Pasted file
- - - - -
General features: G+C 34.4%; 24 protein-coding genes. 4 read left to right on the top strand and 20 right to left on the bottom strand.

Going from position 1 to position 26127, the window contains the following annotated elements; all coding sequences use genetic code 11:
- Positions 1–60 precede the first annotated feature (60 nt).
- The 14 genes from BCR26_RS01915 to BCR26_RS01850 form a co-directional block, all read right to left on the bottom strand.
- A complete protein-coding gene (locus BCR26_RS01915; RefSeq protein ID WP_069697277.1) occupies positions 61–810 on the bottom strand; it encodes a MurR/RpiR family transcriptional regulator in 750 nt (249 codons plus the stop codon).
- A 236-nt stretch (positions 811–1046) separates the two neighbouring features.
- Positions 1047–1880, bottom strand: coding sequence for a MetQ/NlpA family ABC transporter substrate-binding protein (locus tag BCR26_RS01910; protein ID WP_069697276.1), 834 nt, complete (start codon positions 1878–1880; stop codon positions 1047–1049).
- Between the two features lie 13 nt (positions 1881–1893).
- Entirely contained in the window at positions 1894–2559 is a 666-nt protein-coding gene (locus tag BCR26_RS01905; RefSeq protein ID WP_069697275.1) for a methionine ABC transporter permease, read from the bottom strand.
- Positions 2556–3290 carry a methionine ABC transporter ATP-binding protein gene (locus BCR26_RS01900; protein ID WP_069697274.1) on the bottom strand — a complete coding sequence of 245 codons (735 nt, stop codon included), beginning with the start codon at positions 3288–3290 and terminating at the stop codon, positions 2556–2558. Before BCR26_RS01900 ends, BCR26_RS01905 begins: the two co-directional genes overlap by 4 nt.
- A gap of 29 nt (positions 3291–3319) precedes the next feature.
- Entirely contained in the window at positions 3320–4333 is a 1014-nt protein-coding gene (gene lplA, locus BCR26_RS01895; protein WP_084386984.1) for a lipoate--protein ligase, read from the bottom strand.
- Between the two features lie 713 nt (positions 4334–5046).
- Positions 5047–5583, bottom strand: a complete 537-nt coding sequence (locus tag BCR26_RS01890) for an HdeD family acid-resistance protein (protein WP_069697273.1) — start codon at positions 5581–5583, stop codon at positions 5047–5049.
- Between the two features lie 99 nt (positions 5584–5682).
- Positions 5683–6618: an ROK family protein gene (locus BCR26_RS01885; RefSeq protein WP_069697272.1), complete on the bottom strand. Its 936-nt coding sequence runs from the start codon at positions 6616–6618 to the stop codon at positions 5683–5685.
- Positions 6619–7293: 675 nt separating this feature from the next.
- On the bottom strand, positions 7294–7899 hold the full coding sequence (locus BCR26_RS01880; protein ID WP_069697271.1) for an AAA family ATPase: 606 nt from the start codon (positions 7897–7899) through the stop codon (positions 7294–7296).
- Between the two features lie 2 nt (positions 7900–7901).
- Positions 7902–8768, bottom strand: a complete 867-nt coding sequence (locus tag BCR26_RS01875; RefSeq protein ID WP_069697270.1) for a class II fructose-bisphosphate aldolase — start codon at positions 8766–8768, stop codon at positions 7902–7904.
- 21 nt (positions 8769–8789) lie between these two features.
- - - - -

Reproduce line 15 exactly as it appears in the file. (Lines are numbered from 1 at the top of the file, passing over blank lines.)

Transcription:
- Between the two features lie 99 nt (positions 5584–5682).